Central New York

Council for the Social Studies

2016 Annual Conference

Session B Presentations

11:00am to 11:50am

B1. "Religion in Indian Politics"

Radha Kumar, Syracuse University

Back by popular demand from last year!  Learning about the world’s largest democracy, India, always captivates our students’ imagination.  Throughout K-12, but particularly 3rd, 6th, and 9th grades, students begin to examine the intersections of culture, religion, geography and politics and India is a rich case study in these matters. Syracuse University Assistant Professor Rada Kumar’s presentation will examine the explosive place of religion in contemporary Indian politics.  Is the conflict between India’s Hindu and Muslim communities a stubborn residue from the premodern past?  This presentation argues that far from being a characteristic of India’s past, sectarian conflict is in fact largely a product of colonial and post-colonial politics.   Here we’ll interpret the evidence provided by Professor Kumar regarding the intersection of religion and politics in India and examine the impact on India’s domestic and foreign policy.  

B2. "The Importance of the Social Studies Practices in Classrooms K-8"

Patricia Polan, NYS Department of Education

The myth so often is that if it isn’t tested, the urgency for Social Studies fails to gain momentum in the primary grades.  The reality, however, is that the NYS Framework is vertically articulated so that all grade-levels prepare students with content and skills that impact their success – not just on Social Studies regents exams, but also in other disciplines, especially where literacy is emphasized. 10-Year veteran NYSED Social Studies Associate for Instructional Services, Patricia Polan, is especially excited to emphasize ways in which the 6 SS Practices can take center stage in a K-8 classroom, especially economics, geography and civics.  She will help all teachers build an understanding of and strategies for implementing  these practices, she also hopes to have participants share their classroom success stories with social studies.   State Ed, administrators, and teachers K-12 are partners in building the citizens of the future – let’s discuss the best ways to make this work together.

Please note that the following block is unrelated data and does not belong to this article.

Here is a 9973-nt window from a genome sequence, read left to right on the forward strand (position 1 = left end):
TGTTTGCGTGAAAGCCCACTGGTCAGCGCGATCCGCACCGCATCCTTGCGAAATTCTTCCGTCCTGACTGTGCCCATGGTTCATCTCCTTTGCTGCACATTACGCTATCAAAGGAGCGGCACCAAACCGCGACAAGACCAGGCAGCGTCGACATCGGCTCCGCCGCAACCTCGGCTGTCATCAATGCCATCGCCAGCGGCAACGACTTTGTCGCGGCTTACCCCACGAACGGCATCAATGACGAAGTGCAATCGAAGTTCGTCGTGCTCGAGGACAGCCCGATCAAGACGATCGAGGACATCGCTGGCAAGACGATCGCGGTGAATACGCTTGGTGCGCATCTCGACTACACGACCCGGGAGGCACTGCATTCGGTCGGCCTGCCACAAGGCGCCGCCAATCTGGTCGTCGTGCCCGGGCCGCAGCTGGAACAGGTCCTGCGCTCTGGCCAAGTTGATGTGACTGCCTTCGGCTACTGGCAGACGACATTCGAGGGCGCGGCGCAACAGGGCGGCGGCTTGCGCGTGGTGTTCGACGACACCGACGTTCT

B3. "Polarization of Our Two-Party System"

Christopher Faricy, Syracuse University

Teachers know that the 2016 Election has caused many to question the legitimacy and effectiveness of our political process.  But is there more to it?  Professor Chris Faricy has broad expertise in examining the dynamics of political parties, economy and public policy.  The author of Welfare for the Wealthy: Parties, Social Spending and Inequality in the U.S, Professor Faricy examines how political party power influences both public spending and private subsidies and how in turn, these changes effect inequality.  Join the discussion here and consider the impact of political polarization on government, but also on social discourse and even our ability to work effectively with students with a broad range of political ideas. This session will be helpful to teachers of 11th and 12th grade, but civic participation begins at an early age and all grade-levels K-12 are encouraged to consider information that informs their own understanding of the political climate surrounding our classrooms.

B4. "CONSENSUS:  Is the Time Right for Municipal Modernization in CNY?"

Kathy Richardson, Bond, Schoeneck and King

Kathy Richardson is a former math educator from J-D High School and an attorney with the firm Bond, Schoeneck and King.  As a member of Consensus, the Commission that is studying Onondaga County Government at all levels, Kathy knows how critical a sense of community is to civic identity and participation and how essential it is to meet our region’s 21st century needs by creating more effective and efficient government.  How many governments exist in our county?  How many are duplicating what the other guys are doing?  What would be lost if many of these governments are merged?  What might be gained?  Student interest in taking informed action can begin by following the ongoing work conducted by CONSENSUS . Learning about their evidence, their process and their outcomes has the potential to enrich and elevate conversations about local communities and government – like police & fire departments, legislators, economic developers – and spark ideas for PBL and authentic learning opportunities.  This conversation will be a great compliment to teachers in all grades K-12, but especially K-2 and 11-12, where civic participation is a direct focus of the NYS Framework.    

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